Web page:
I've known Australian writer Kerri Sackville for many years now, albeit in a virtual way. I enjoyed her writing way back when she was a blogger turned author, and have continued to enjoy the wry, wonderful words she sends out into the ether ever since. Now a regular commentator on Australia's Sunrise breakfast show, and writer at the Daily Life, she's more in the spotlight than ever. Which means dealing with even more of that little thing we all hate called 'criticism' - or, if you're a woman in public with an opinion, probably more like abuse - with as much poise and grace as you can muster.
I've always held Kerri up as a master of this art. So when I wanted to find out how a writer (especially female writers) should tackle this part of the job, I went straight to her. And she was generous enough to provide a little insight into how she deals with it.
Kerri Sackville, Author, Columnist, Social Commentator
Can you remember the first piece of negative feedback you received based not necessarily on your writing, but just having written something? How did you react and is there any advice you'd give to new writers in the same situation?
My first ever negative feedback was years ago when I was writing for Mamamia. I'd already had a lot published in print media by then, but had never received a negative comment. And I'd been blogging for a while and only received praise. But I published a piece on MM that had actually appeared on my blog and been really well received... and some commenters just hated it. Hated it. And they told me so. I remember being shocked, more than anything else. It was a light, funny piece about dating one's spouse. I couldn't believe people could take offence. I have since learned that people can take offence to anything.
Comments sections have great potential for intelligent discussion but are often the Worst Places Ever - especially for writers who dare to have opinions. Are you an advocate for rolling up your sleeves and getting your typing fingers dirty by responding, or do you steer well clear?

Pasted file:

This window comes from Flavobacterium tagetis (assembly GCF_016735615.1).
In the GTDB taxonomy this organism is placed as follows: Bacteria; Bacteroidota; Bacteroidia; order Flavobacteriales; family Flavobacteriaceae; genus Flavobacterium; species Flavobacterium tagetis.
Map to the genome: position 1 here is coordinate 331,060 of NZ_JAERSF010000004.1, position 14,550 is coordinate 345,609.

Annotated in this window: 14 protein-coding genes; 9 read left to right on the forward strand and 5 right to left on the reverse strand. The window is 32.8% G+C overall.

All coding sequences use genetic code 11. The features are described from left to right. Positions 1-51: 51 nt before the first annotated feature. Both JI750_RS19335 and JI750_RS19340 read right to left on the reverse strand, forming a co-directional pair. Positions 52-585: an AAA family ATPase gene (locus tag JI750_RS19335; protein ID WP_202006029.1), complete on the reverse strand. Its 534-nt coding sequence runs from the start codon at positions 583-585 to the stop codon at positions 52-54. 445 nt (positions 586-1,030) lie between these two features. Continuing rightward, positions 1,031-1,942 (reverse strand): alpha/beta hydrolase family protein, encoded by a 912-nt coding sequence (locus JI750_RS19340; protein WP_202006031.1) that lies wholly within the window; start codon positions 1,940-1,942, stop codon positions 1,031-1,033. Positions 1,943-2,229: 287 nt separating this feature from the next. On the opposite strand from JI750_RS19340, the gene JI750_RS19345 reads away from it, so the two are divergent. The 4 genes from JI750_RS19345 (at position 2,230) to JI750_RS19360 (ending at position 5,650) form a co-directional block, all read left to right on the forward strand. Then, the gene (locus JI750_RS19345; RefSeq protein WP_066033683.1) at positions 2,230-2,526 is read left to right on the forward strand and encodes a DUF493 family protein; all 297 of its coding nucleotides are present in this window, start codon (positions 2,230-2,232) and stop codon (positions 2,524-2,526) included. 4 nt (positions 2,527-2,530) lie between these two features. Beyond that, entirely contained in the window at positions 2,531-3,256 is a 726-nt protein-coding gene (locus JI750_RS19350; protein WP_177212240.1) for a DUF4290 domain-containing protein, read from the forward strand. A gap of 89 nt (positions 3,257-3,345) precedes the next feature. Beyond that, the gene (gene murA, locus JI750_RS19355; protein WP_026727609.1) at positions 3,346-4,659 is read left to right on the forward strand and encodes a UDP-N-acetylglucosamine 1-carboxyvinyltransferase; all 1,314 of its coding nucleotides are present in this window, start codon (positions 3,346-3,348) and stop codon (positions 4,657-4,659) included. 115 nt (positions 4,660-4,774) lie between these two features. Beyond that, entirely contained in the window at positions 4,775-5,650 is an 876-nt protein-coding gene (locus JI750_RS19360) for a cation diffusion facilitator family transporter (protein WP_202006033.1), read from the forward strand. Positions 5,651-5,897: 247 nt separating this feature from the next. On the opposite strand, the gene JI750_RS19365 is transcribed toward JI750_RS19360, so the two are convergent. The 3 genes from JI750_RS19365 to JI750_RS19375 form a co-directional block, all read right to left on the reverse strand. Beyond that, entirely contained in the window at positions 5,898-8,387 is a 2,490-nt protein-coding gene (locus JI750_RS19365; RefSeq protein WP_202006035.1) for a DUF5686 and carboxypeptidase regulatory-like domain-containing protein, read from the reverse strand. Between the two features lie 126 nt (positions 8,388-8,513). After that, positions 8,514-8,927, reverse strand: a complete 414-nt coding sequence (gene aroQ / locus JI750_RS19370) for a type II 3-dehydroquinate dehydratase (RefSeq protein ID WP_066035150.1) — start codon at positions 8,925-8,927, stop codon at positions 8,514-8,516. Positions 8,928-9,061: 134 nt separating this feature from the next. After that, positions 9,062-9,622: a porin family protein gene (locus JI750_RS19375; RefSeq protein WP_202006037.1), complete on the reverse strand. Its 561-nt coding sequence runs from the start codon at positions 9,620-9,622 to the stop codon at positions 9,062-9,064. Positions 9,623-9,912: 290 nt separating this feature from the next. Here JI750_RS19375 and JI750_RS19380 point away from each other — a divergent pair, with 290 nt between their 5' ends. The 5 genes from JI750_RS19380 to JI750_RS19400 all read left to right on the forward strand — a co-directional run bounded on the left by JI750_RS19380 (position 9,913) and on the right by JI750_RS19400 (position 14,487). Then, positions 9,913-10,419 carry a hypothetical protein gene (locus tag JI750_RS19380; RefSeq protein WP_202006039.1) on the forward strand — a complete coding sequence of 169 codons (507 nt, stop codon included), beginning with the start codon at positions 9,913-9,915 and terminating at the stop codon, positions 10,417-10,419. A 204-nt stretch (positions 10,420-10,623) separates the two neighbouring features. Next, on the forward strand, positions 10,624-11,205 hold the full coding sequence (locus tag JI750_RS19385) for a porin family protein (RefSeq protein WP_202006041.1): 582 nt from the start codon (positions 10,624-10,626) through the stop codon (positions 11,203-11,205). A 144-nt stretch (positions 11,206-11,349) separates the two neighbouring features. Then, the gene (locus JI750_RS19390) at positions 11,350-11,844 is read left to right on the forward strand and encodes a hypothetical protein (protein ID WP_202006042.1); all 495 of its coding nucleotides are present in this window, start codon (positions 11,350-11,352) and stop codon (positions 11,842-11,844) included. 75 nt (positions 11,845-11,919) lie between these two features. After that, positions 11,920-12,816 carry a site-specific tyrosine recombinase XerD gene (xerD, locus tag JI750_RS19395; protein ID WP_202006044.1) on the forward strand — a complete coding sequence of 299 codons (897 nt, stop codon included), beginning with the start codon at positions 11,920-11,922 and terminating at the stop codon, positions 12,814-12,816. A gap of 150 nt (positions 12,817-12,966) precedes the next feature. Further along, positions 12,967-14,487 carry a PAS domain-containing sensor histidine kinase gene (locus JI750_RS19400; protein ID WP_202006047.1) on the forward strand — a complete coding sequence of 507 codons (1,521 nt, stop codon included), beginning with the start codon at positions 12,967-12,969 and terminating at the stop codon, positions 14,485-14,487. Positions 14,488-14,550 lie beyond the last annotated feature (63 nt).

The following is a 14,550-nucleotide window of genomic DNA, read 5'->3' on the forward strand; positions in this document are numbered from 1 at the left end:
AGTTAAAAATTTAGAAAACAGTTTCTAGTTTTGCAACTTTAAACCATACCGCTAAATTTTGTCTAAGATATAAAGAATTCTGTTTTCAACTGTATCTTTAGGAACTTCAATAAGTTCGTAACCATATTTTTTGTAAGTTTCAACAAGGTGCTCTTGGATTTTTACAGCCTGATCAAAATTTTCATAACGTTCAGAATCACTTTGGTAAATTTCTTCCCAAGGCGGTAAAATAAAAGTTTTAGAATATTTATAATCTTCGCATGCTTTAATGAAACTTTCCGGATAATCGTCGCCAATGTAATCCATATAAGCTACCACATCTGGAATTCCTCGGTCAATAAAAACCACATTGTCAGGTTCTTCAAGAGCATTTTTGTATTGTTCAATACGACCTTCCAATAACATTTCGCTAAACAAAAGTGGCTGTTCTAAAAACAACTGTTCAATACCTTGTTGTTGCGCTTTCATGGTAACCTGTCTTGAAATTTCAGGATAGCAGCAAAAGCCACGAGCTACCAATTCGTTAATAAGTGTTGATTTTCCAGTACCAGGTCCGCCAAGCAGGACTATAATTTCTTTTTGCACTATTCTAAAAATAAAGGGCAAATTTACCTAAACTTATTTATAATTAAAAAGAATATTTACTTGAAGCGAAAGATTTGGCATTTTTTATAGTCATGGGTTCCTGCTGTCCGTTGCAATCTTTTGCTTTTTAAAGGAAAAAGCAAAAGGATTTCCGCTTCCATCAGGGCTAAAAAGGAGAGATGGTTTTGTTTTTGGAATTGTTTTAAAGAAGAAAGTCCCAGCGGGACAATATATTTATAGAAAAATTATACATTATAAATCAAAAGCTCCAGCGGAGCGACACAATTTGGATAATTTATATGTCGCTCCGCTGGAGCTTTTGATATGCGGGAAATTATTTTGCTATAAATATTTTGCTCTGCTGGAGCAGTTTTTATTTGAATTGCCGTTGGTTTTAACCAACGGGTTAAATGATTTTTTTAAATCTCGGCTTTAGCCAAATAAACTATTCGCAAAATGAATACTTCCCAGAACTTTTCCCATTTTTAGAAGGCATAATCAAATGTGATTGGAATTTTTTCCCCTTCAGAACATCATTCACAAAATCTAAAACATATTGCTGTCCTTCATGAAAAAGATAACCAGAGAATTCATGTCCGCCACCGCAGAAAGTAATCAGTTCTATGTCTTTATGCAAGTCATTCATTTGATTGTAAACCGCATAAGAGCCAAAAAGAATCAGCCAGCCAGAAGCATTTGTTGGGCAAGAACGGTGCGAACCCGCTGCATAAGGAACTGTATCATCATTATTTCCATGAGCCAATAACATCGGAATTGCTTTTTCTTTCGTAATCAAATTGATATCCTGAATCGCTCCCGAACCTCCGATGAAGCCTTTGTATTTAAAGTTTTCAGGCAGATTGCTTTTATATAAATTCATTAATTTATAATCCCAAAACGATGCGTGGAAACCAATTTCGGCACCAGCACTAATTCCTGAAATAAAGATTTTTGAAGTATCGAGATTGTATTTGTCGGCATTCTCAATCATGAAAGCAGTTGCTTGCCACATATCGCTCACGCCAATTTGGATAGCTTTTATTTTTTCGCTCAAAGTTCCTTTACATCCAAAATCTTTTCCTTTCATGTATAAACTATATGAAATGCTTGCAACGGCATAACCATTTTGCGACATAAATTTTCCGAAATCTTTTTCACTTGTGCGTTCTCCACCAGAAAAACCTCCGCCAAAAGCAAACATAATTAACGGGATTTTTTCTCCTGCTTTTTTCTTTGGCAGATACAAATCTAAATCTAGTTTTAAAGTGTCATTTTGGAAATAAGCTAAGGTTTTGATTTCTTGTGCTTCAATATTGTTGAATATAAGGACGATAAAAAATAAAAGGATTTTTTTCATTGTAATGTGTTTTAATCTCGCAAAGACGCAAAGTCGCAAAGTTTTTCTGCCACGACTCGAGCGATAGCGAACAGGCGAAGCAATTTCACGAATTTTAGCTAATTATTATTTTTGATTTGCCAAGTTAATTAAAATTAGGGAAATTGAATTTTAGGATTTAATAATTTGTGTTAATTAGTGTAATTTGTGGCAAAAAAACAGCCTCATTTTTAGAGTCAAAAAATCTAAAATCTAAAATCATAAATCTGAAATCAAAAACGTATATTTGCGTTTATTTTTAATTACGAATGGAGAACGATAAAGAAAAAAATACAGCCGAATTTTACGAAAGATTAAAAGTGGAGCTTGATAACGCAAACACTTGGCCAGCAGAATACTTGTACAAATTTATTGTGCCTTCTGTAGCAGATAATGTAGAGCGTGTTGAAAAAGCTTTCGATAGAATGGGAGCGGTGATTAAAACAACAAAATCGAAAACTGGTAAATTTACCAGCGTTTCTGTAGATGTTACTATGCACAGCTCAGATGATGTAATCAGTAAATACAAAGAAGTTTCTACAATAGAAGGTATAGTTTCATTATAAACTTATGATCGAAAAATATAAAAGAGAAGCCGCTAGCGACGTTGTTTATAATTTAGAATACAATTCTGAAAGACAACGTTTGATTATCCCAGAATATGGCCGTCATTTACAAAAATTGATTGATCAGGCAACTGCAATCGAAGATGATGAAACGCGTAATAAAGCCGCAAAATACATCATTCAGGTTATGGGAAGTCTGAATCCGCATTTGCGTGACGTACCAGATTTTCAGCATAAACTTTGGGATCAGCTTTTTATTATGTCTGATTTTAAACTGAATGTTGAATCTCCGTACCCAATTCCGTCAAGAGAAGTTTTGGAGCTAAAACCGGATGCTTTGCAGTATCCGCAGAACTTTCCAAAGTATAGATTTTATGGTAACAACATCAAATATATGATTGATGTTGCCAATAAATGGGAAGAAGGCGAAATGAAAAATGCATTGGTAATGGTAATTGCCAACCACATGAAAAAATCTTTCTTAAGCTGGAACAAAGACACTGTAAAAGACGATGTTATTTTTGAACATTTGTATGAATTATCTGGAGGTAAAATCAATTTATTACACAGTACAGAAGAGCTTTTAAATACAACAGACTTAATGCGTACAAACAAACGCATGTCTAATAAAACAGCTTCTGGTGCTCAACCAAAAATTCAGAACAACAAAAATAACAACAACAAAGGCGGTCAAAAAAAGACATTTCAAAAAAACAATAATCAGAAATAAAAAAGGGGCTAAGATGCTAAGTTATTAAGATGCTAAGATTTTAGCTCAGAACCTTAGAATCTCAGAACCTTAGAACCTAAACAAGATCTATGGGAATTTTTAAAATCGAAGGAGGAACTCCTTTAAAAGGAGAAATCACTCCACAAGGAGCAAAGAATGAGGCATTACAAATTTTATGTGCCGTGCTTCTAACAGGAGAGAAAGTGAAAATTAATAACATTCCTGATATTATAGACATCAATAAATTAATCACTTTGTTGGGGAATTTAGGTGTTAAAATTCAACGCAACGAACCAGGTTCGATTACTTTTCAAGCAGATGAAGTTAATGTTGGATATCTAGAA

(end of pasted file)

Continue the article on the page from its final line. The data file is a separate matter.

I always engage on my own FB page. People who comment there are generally respectful, and, more importantly, they are not anonymous. If they are not respectful, I can block them. But I never, ever, engage on website comments threads. For a start, most commenters are anonymous, and anonymity gives people license to be revolting. Secondly, I'll never change their minds. It will just depress me. So I ignore comments sections. It's like they don't exist. [Kerri expands on this in her blog post "A Comment on Comments" from earlier this year.]
Have you ever wanted to write a about a topic but backed off because of the negative reaction you'll know it'll provoke?
Never. I've written about a lot of controversial things. If I know it's a controversial topic I will check in with myself to make sure I know my stuff and that I'm sure about what I'm saying. I try to anticipate the arguments and accommodate my responses into the body of the piece. After that, I hit publish or send it to the editor and let it go.
Your rise from blogger to author to columnist to TV personality has been swift and successful! How have you dealt with the transition from a traditionally more quiet and introverted writing career to being in the full glare of the public spotlight and the negativity that undoubtedly follows - especially for women in the media?
I don't think I'm a TV personality at all! I do have a public profile.... the biggest challenge for me is in meeting new people and having them google me, which makes it very hard to start on an even footing. Other than that.... honestly, I feel so grateful to be doing what I'm doing that I really can't complain about the challenges involved. The upside - being able to write professionally - is just still too thrilling for me.
Following a story in Australia not so long ago about online abuse directed at a female journalist, you set up a campaign #EndViolenceAgainstWomen which involved a secret FB group that tweeted out the names of trolls with screenshots of their abuse. Why do you think women especially get such vitriol directed at them? And what would you say to any and all aspiring female writers who might be capable of publishing amazing things but are too scared by the potential response?
We get vitriol directed at us because of sexism, pure and simple. When a man expresses an opinion others don't like people generally debate the opinion. When a woman expresses an opinion others don't like she gets personally attacked, and called names. There are exceptions, of course, but this is the general rule. But I don't think trolling is anything to be frightened of. I had a huge amount during that online campaign. I blocked and deleted, and I blocked and deleted, and those trolls just ceased to exist for me. You don't have to engage with them. You don't have to acknowledge them. An anonymous troll behind a keyboard should never stop anyone from publishing their work. That would be a terrible shame.